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Journal of Korean Neurosurgical Society > Volume 59(1); 2016 > Article
Sohn, Chung, Sohn, Kim, Kim, and Park: Radiosurgery Compared with External Radiation Therapy as a Primary Treatment in Spine Metastasis from Hepatocellular Carcinoma : A Multicenter, Matched-Pair Study

Abstract

Objective

The aim of this multicenter, matched-pair study was to compare the outcomes of stereotactic radiosurgery (SRS) and conventional external radiation therapy (RT) when used as a primary treatment in spine metastasis from hepatocellular carcinoma (HCC).

Methods

From 2005 to 2012, 28 patients underwent SRS as the primary treatment in spine metastasis from HCC. Based on sex, age, number of spine metastasis, Child-Pugh classification, interval from original tumor to spine metastasis, and year of treatment, 28 patients who underwent RT were paired. Outcomes of interest were pain relief, progression free survival, toxicities, and further treatment.

Results

The perioperative visual analog scale (VAS) decrease was larger in SRS group than in RT group, but the difference was not significant (3.7 vs. 2.8, p=0.13). When pain medication was adjusted, the number of patients with complete (n=6 vs.3) or partial (n=12 vs.13) relief was larger in SRS group than in RT group; however, the difference was not significant (p=0.83). There was no significant difference in progression free survival (p=0.48). In SRS group, 32.1% of patients had 1 or more toxicities whereas the percentage in RT group was 63.0%, a significant difference (p=0.04). Six SRS patients and 7 RT patients received further intervention at the treated segment.

Conclusion

Clinical and radiological outcome were not significantly different between the two treatments. Toxicities, however, were more prevalent in the RT group.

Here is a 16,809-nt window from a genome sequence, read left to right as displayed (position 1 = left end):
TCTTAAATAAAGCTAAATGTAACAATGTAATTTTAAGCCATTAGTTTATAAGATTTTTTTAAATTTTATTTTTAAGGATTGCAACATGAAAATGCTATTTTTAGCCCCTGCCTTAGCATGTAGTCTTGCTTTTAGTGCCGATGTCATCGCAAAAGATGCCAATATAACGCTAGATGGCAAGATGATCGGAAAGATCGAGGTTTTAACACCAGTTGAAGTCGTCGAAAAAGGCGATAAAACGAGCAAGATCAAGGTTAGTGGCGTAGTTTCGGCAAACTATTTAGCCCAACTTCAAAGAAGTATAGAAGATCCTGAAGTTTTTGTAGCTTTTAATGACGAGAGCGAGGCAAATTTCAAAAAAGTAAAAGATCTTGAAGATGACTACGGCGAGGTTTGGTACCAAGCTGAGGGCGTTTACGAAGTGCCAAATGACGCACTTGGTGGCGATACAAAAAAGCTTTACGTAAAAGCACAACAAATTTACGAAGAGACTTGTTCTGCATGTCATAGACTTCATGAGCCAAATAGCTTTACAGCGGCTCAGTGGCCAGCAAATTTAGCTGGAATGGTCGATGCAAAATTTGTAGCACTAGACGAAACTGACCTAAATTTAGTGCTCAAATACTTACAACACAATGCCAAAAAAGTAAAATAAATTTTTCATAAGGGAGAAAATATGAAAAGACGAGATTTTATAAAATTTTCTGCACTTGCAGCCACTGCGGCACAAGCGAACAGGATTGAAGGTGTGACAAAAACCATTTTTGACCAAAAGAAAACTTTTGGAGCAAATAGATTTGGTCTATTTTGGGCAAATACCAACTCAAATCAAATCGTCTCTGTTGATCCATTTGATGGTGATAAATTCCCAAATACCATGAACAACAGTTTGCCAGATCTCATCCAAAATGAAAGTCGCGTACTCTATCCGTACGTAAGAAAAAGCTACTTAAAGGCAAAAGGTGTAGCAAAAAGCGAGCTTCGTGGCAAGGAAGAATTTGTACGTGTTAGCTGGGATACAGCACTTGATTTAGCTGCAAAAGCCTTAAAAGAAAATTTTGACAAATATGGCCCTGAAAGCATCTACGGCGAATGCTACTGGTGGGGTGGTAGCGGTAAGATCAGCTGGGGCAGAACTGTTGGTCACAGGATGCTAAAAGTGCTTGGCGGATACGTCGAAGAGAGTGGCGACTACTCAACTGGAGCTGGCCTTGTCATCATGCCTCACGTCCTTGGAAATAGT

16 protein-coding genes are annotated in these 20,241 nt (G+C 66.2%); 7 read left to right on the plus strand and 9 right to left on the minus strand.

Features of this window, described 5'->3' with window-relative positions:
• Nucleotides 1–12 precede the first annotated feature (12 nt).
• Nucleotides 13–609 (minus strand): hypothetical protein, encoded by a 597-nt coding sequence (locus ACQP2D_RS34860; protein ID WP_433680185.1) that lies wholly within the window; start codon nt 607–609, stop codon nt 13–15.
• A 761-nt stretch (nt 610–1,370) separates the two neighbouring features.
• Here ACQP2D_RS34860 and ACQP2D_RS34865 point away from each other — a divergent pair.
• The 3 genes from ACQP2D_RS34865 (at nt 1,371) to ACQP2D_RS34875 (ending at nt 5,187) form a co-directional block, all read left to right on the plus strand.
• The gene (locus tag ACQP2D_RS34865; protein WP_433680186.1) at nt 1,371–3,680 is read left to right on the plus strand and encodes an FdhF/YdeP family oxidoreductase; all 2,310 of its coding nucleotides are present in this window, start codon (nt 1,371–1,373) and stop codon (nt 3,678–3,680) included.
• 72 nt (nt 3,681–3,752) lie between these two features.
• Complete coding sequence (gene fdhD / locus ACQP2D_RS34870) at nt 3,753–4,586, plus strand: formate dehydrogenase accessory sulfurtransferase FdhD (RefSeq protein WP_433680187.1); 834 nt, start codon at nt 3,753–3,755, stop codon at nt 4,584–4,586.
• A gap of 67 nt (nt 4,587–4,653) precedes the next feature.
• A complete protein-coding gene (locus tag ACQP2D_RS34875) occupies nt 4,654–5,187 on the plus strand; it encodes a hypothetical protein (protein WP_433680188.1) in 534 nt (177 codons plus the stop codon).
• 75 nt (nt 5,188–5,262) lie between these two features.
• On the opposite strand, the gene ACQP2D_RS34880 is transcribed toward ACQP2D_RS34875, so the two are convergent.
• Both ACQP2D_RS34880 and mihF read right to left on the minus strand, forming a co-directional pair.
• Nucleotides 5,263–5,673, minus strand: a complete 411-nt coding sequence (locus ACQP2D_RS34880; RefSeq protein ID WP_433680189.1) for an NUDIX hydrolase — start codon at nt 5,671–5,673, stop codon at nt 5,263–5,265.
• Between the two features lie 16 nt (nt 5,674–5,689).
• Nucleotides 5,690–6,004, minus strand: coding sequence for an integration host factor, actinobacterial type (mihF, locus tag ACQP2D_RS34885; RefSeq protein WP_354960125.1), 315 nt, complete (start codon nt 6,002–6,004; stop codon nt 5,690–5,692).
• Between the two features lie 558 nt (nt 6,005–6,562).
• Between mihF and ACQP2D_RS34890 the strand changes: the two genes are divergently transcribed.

INTRODUCTION

Hepatocellular carcinoma (HCC) has been well known that high incidence is in eastern Asia and that its incidence is quite low in Europe and Unites States11,18). Because of the improved duration of control of the primary tumor site and improvements in imaging systems, bone metastases are noted much more frequently in HCC14,17).
The role of stereotactic radiosurgery (SRS) in the treatment of spine metastasis from HCC has been rarely reported16). On the other hand, the role of conventional external radiation therapy (RT) in the treatment of spine metastasis from HCC has been the subject of controversy9,14). HCC has not been considered as radiosensitive as breast, prostate, lymphoma, seminoma, and myeloma; however, there is controversy about the radiosensitivity of HCC14).
Recently we reported that SRS provided better pain relief and better local control than that obtained from RT, when those procedures are performed as a primary treatment in spine metastasis from renal cell carcinoma (RCC)26). However, RCC is notorious for resistance to RT. The results presented in this study cannot be extrapolated to spine metastasis from HCC without verification. Recent report insisted that local progression free survival was better in SRS group than that in RT group4). However, Child class, Karnofsky performance scale, and overall survival of SRS group were significantly better than those of RT group in this study4).
The aim of this multicenter, matched-pair study was to compare outcomes of SRS and RT when used as the primary treatment in spine metastasis from HCC.

MATERIALS AND METHODS

Patients

Retrospective data were collected from Ilsan Paik Hospital, Korea Cancer Center Hospital, St. Vincent's Hospital, and Seoul National University Hospital. This study was approved by the institutional review boards at the 4 participating hospitals. From 2005 to 2012, 290 metastatic spine disease patients underwent SRS at 2 hospitals. Among those patients, 40 had HCC as the primary tumor. Twelve patients were excluded because they underwent previous other treatments. The remaining 28 patients underwent SRS as a primary treatment and were included in this study's SRS group.
From the same period, a cohort of 1602 patients treated with RT as a primary treatment for spine metastasis was identified from another 2 facilities. During the study period, SRS was not available in these hospitals and, therefore, RT was performed. Among those, 113 patients had HCC as the primary tumor. Twenty-one patients were excluded because of previous surgery. The remaining 92 patients underwent RT as a primary treatment. Patient cohort was the same as that in our previous article26).